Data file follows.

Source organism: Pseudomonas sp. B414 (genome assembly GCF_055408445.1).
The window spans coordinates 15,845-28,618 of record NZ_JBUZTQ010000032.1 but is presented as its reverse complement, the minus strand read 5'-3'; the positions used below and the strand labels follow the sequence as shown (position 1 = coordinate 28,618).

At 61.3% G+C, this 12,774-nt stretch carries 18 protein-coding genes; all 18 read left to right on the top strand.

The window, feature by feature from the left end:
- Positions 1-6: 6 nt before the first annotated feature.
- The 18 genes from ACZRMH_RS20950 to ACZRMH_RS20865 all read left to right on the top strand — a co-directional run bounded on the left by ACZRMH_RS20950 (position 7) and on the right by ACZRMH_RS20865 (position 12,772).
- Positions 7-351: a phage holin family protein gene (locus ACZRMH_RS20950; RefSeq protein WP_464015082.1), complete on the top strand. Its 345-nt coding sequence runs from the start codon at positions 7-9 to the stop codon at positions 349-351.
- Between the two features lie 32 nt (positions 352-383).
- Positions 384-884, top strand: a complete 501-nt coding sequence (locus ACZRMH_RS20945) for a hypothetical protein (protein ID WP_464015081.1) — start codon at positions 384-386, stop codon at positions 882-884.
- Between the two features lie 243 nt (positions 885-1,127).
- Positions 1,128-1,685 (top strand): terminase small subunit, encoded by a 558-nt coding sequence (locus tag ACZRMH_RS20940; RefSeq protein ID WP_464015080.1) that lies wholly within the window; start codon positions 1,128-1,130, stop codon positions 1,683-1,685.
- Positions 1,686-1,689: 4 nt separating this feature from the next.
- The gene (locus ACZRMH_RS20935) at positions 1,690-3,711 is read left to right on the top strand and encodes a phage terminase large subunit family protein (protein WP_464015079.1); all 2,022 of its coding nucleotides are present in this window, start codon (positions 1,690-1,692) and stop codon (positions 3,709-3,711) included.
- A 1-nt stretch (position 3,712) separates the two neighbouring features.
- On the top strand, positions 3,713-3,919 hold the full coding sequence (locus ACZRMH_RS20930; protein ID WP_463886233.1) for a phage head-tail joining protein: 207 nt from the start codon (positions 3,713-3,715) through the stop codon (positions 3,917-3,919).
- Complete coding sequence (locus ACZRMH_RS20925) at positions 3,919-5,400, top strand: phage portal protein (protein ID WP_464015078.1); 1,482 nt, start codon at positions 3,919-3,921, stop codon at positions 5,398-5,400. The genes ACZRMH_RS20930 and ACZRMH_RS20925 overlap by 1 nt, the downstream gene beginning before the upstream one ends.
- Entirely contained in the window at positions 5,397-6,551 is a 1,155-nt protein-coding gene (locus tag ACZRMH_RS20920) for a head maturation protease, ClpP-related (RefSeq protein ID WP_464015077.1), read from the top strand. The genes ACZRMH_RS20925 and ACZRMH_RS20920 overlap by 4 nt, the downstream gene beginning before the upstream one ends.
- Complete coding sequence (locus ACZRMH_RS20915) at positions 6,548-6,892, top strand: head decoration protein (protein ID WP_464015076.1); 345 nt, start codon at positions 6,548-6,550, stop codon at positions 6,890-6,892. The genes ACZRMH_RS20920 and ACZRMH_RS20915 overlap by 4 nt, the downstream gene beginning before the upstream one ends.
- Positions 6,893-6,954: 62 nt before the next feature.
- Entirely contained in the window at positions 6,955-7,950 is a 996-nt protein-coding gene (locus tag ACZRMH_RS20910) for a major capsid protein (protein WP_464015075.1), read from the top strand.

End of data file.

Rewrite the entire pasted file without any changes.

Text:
Source organism: Pseudomonas sp. B414 (genome assembly GCF_055408445.1).
The window spans coordinates 15,845-28,618 of record NZ_JBUZTQ010000032.1 but is presented as its reverse complement, the minus strand read 5'-3'; the positions used below and the strand labels follow the sequence as shown (position 1 = coordinate 28,618).

At 61.3% G+C, this 12,774-nt stretch carries 18 protein-coding genes; all 18 read left to right on the top strand.

The window, feature by feature from the left end:
- Positions 1-6: 6 nt before the first annotated feature.
- The 18 genes from ACZRMH_RS20950 to ACZRMH_RS20865 all read left to right on the top strand — a co-directional run bounded on the left by ACZRMH_RS20950 (position 7) and on the right by ACZRMH_RS20865 (position 12,772).
- Positions 7-351: a phage holin family protein gene (locus ACZRMH_RS20950; RefSeq protein WP_464015082.1), complete on the top strand. Its 345-nt coding sequence runs from the start codon at positions 7-9 to the stop codon at positions 349-351.
- Between the two features lie 32 nt (positions 352-383).
- Positions 384-884, top strand: a complete 501-nt coding sequence (locus ACZRMH_RS20945) for a hypothetical protein (protein ID WP_464015081.1) — start codon at positions 384-386, stop codon at positions 882-884.
- Between the two features lie 243 nt (positions 885-1,127).
- Positions 1,128-1,685 (top strand): terminase small subunit, encoded by a 558-nt coding sequence (locus tag ACZRMH_RS20940; RefSeq protein ID WP_464015080.1) that lies wholly within the window; start codon positions 1,128-1,130, stop codon positions 1,683-1,685.
- Positions 1,686-1,689: 4 nt separating this feature from the next.
- The gene (locus ACZRMH_RS20935) at positions 1,690-3,711 is read left to right on the top strand and encodes a phage terminase large subunit family protein (protein WP_464015079.1); all 2,022 of its coding nucleotides are present in this window, start codon (positions 1,690-1,692) and stop codon (positions 3,709-3,711) included.
- A 1-nt stretch (position 3,712) separates the two neighbouring features.
- On the top strand, positions 3,713-3,919 hold the full coding sequence (locus ACZRMH_RS20930; protein ID WP_463886233.1) for a phage head-tail joining protein: 207 nt from the start codon (positions 3,713-3,715) through the stop codon (positions 3,917-3,919).
- Complete coding sequence (locus ACZRMH_RS20925) at positions 3,919-5,400, top strand: phage portal protein (protein ID WP_464015078.1); 1,482 nt, start codon at positions 3,919-3,921, stop codon at positions 5,398-5,400. The genes ACZRMH_RS20930 and ACZRMH_RS20925 overlap by 1 nt, the downstream gene beginning before the upstream one ends.
- Entirely contained in the window at positions 5,397-6,551 is a 1,155-nt protein-coding gene (locus tag ACZRMH_RS20920) for a head maturation protease, ClpP-related (RefSeq protein ID WP_464015077.1), read from the top strand. The genes ACZRMH_RS20925 and ACZRMH_RS20920 overlap by 4 nt, the downstream gene beginning before the upstream one ends.
- Complete coding sequence (locus ACZRMH_RS20915) at positions 6,548-6,892, top strand: head decoration protein (protein ID WP_464015076.1); 345 nt, start codon at positions 6,548-6,550, stop codon at positions 6,890-6,892. The genes ACZRMH_RS20920 and ACZRMH_RS20915 overlap by 4 nt, the downstream gene beginning before the upstream one ends.
- Positions 6,893-6,954: 62 nt before the next feature.
- Entirely contained in the window at positions 6,955-7,950 is a 996-nt protein-coding gene (locus tag ACZRMH_RS20910) for a major capsid protein (protein WP_464015075.1), read from the top strand.